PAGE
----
For Mrs. Burgio

I didn’t know I wanted to be a writer until I was in the third grade. I had this great teacher, Mrs. Burgio, who was one of the few lay teachers at the time at Our Lady of Angels in Bay Ridge, Brooklyn. She was the audacious type who eschewed the linear pattern of desk placement in favor of creating small groups. Each group had a name. Mine was the Blue Jays. She set up “learning stations” around the room. We had one for science, one for math, one for reading, and another for art. Each day, we were given time to visit the station of our choice and learn on our own. In a school ruled by nuns, this teaching style was downright seditious. At some point during that year, I wrote my first poem. It was awful, and I was hooked.

The year Mrs. Burgio directed the eighth grade’s all-girl production of Fiddler on the Roof, my class had the chance to sit in on a few rehearsals. I had never seen a live performance before and I was entranced.

Mrs. Burgio was also a woman of great foresight. Brooklyn in the late sixties and early seventies was a place full of very young drug addicts. I well remember seeing a neighbor’s daughter being carried, unconscious, up the apartment steps by a group of friends. Drugs were everywhere; and at the age of about nine, my classmates and I were approaching the day when we would have to make our own decisions about whether or not to use. You have to understand that at the time, drugs weren’t considered especially dangerous unless you overdosed. Drugs were mind expanding. Drugs were fun. Drugs were cool. If you didn’t at least smoke weed, something was seriously wrong with you. Mrs. Burgio took the unheard of step of talking to a bunch of very young kids about drug abuse. She taught us about addiction. I remember her saying, “If I had to draw a picture of someone who uses drugs, I would draw a picture of them with a big fish hook in their mouth.” That image stuck with me and despite enormous peer pressure in later years, I never touched the stuff.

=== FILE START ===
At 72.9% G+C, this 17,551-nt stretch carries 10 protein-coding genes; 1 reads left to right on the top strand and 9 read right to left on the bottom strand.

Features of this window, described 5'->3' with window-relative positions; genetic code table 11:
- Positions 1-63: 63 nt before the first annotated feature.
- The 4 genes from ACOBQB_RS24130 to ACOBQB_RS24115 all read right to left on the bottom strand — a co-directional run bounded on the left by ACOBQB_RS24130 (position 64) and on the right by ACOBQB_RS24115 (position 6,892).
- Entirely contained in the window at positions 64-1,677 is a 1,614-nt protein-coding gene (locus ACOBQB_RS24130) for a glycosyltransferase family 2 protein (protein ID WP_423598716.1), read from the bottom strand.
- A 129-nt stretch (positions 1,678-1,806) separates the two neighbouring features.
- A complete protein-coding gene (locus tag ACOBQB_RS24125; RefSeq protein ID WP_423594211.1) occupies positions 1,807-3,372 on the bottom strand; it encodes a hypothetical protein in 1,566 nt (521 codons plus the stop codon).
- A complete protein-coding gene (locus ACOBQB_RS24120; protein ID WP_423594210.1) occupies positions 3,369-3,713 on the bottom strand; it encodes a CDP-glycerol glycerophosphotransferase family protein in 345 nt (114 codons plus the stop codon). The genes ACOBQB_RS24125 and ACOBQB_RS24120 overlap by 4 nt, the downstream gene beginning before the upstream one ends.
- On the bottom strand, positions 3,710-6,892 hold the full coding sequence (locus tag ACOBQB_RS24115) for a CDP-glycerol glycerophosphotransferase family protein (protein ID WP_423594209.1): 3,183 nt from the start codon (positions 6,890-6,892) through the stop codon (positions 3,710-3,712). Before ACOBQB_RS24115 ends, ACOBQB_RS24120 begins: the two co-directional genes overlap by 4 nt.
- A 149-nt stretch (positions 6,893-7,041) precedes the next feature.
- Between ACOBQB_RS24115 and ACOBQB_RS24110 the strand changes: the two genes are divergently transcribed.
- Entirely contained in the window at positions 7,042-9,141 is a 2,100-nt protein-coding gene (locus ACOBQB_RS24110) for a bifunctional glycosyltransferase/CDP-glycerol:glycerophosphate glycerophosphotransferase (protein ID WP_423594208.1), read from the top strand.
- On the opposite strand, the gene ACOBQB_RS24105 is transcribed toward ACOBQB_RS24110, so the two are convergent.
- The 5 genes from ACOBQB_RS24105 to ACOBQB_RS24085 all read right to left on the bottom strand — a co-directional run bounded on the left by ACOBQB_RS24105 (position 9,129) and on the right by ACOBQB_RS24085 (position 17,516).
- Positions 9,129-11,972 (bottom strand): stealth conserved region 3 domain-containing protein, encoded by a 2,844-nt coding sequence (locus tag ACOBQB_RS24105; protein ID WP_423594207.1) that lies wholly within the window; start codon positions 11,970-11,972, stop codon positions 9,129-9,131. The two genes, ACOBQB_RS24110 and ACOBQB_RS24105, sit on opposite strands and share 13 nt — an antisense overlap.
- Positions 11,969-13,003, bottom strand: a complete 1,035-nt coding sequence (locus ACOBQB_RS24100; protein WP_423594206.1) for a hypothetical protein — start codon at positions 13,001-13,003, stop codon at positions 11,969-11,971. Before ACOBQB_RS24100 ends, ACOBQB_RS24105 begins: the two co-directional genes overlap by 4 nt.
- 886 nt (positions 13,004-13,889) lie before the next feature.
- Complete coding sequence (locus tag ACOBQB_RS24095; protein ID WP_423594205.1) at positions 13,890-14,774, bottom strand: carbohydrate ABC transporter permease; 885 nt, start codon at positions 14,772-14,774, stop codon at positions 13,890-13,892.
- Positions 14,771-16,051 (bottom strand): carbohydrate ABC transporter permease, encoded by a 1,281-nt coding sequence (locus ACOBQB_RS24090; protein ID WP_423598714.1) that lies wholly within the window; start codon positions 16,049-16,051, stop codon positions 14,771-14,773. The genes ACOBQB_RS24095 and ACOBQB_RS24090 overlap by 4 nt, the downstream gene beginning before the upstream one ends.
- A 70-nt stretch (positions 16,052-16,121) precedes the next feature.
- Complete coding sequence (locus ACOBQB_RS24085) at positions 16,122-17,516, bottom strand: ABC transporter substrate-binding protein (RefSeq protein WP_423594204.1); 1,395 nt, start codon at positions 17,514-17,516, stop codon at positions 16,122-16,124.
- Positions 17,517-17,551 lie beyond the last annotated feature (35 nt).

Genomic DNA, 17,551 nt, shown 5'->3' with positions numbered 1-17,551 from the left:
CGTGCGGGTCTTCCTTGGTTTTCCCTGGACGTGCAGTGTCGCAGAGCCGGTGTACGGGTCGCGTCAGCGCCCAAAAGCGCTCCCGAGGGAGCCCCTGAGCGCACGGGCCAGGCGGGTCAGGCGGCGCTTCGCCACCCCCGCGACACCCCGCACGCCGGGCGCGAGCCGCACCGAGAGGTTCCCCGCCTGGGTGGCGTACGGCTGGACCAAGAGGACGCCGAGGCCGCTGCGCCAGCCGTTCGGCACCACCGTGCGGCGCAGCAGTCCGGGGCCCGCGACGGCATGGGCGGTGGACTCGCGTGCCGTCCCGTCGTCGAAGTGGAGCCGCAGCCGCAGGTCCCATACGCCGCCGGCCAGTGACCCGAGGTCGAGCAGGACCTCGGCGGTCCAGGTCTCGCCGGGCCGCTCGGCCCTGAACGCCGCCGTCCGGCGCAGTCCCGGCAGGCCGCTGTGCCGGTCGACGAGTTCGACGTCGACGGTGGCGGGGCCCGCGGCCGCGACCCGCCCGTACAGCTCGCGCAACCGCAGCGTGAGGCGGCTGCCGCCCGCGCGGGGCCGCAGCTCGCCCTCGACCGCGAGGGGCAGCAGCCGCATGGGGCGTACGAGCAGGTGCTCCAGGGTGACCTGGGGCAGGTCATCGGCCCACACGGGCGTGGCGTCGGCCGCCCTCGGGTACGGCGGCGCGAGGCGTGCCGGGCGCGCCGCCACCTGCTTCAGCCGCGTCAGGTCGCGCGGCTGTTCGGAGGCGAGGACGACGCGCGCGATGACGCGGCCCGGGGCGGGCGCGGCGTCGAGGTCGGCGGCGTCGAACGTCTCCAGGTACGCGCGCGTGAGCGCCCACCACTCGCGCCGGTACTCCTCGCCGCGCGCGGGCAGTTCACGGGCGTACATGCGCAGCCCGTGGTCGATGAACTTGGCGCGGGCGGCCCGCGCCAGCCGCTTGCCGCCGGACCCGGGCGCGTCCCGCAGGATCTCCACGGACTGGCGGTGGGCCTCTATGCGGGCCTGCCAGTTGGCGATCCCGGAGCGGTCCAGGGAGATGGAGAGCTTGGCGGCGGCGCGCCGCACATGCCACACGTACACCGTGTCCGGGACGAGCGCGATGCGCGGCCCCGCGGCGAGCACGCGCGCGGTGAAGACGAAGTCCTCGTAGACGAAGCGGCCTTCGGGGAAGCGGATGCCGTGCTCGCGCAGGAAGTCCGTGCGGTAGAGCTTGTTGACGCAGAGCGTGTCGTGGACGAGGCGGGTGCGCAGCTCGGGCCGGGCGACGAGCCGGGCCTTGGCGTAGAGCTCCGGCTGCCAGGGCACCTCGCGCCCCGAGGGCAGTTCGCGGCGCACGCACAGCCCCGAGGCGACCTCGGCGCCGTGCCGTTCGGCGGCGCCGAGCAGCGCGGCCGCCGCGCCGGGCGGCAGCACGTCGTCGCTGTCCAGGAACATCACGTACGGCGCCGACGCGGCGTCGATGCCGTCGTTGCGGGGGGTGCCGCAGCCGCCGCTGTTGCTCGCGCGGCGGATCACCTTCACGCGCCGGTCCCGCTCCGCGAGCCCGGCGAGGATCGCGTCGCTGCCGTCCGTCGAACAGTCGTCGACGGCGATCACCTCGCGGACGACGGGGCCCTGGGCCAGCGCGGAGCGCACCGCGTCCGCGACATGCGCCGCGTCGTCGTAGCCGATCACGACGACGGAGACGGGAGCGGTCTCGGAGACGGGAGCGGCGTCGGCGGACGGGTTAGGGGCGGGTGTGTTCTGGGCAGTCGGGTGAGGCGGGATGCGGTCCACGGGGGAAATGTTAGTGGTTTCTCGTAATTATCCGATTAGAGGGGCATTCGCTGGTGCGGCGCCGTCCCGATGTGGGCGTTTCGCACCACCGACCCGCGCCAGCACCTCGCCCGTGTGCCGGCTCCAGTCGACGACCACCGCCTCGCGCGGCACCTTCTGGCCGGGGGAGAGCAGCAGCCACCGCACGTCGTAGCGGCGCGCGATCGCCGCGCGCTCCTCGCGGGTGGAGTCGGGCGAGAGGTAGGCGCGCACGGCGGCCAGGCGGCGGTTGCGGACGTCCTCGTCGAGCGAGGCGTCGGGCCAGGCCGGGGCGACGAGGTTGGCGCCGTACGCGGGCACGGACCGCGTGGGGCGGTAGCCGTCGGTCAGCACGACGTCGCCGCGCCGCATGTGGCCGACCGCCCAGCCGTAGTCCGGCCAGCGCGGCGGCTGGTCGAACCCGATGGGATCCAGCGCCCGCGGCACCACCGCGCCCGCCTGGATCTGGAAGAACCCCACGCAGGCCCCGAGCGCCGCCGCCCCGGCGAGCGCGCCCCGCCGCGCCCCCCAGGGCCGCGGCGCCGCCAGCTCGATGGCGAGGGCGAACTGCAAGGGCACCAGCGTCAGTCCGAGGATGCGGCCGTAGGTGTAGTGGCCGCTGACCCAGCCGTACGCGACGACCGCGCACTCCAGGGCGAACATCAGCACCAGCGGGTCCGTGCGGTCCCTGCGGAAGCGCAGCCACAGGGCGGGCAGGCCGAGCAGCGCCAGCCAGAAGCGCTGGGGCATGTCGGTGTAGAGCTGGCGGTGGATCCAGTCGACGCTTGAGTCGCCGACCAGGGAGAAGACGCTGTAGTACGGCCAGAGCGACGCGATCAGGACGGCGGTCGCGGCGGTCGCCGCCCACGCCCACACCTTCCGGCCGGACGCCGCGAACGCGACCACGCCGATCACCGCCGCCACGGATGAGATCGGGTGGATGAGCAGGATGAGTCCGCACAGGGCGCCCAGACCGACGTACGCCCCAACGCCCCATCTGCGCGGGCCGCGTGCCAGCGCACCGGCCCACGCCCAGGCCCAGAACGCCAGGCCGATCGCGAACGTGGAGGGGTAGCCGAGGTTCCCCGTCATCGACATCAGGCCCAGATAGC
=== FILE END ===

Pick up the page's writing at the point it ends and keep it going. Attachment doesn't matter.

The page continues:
We all meet people who impact our lives, maybe even change our direction. Mrs. Burgio was the first who did that for me, and I loved her for it. I found out that I’m good with words. At home, my daily lesson was that I wasn’t worth the time of day and that all I did was make everyone else miserable. But in Mrs. Burgio’s third grade class, I found the thing that would define and sustain me.

Thank you, Mrs. Burgio, wherever you are.

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1 Comment (+add yours?)

  1. mlrover
    Feb 23, 2017 @ 20:16:37

    My hope is that there are more out there. Teachers get so little credit and less support. I’m grateful daily for the ones who inspired me. Great posting!

    Reply

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